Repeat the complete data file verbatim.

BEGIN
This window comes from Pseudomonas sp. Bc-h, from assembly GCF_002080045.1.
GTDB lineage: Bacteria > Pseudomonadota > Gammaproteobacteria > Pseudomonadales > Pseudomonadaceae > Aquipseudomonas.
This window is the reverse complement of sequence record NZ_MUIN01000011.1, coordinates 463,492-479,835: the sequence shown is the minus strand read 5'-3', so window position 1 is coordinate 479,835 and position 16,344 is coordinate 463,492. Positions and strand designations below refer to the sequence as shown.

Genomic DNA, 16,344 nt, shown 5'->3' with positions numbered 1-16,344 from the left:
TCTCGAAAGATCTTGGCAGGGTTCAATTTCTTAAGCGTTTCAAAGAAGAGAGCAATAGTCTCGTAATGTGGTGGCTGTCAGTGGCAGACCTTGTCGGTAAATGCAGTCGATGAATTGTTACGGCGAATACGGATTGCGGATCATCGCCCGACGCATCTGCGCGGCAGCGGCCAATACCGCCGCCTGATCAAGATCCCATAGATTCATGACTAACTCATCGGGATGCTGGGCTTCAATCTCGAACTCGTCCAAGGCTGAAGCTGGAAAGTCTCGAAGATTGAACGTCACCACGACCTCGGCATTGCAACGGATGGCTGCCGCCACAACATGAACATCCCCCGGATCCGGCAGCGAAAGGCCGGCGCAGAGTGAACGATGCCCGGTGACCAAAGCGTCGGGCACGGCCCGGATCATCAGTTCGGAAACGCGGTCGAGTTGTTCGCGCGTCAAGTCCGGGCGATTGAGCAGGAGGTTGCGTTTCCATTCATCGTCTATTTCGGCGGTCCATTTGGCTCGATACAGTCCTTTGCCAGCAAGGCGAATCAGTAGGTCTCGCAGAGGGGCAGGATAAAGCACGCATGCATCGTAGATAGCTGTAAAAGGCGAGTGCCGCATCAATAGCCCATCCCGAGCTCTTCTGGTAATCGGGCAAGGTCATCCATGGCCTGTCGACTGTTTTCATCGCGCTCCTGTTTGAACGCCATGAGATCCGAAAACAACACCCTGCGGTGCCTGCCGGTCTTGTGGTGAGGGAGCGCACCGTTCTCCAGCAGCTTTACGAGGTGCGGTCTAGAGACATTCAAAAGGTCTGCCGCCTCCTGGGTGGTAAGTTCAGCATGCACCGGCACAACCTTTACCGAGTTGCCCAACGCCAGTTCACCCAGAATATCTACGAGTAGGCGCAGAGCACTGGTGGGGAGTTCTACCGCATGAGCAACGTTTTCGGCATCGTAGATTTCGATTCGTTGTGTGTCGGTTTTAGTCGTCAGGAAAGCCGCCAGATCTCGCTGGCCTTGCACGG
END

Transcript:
This window comes from Pseudomonas sp. Bc-h, from assembly GCF_002080045.1.
GTDB lineage: Bacteria > Pseudomonadota > Gammaproteobacteria > Pseudomonadales > Pseudomonadaceae > Aquipseudomonas.
This window is the reverse complement of sequence record NZ_MUIN01000011.1, coordinates 463,492-479,835: the sequence shown is the minus strand read 5'-3', so window position 1 is coordinate 479,835 and position 16,344 is coordinate 463,492. Positions and strand designations below refer to the sequence as shown.

Genomic DNA, 16,344 nt, shown 5'->3' with positions numbered 1-16,344 from the left:
TCTCGAAAGATCTTGGCAGGGTTCAATTTCTTAAGCGTTTCAAAGAAGAGAGCAATAGTCTCGTAATGTGGTGGCTGTCAGTGGCAGACCTTGTCGGTAAATGCAGTCGATGAATTGTTACGGCGAATACGGATTGCGGATCATCGCCCGACGCATCTGCGCGGCAGCGGCCAATACCGCCGCCTGATCAAGATCCCATAGATTCATGACTAACTCATCGGGATGCTGGGCTTCAATCTCGAACTCGTCCAAGGCTGAAGCTGGAAAGTCTCGAAGATTGAACGTCACCACGACCTCGGCATTGCAACGGATGGCTGCCGCCACAACATGAACATCCCCCGGATCCGGCAGCGAAAGGCCGGCGCAGAGTGAACGATGCCCGGTGACCAAAGCGTCGGGCACGGCCCGGATCATCAGTTCGGAAACGCGGTCGAGTTGTTCGCGCGTCAAGTCCGGGCGATTGAGCAGGAGGTTGCGTTTCCATTCATCGTCTATTTCGGCGGTCCATTTGGCTCGATACAGTCCTTTGCCAGCAAGGCGAATCAGTAGGTCTCGCAGAGGGGCAGGATAAAGCACGCATGCATCGTAGATAGCTGTAAAAGGCGAGTGCCGCATCAATAGCCCATCCCGAGCTCTTCTGGTAATCGGGCAAGGTCATCCATGGCCTGTCGACTGTTTTCATCGCGCTCCTGTTTGAACGCCATGAGATCCGAAAACAACACCCTGCGGTGCCTGCCGGTCTTGTGGTGAGGGAGCGCACCGTTCTCCAGCAGCTTTACGAGGTGCGGTCTAGAGACATTCAAAAGGTCTGCCGCCTCCTGGGTGGTAAGTTCAGCATGCACCGGCACAACCTTTACCGAGTTGCCCAACGCCAGTTCACCCAGAATATCTACGAGTAGGCGCAGAGCACTGGTGGGGAGTTCTACCGCATGAGCAACGTTTTCGGCATCGTAGATTTCGATTCGTTGTGTGTCGGTTTTAGTCGTCAGGAAAGCCGCCAGATCTCGCTGGCCTTGCACGG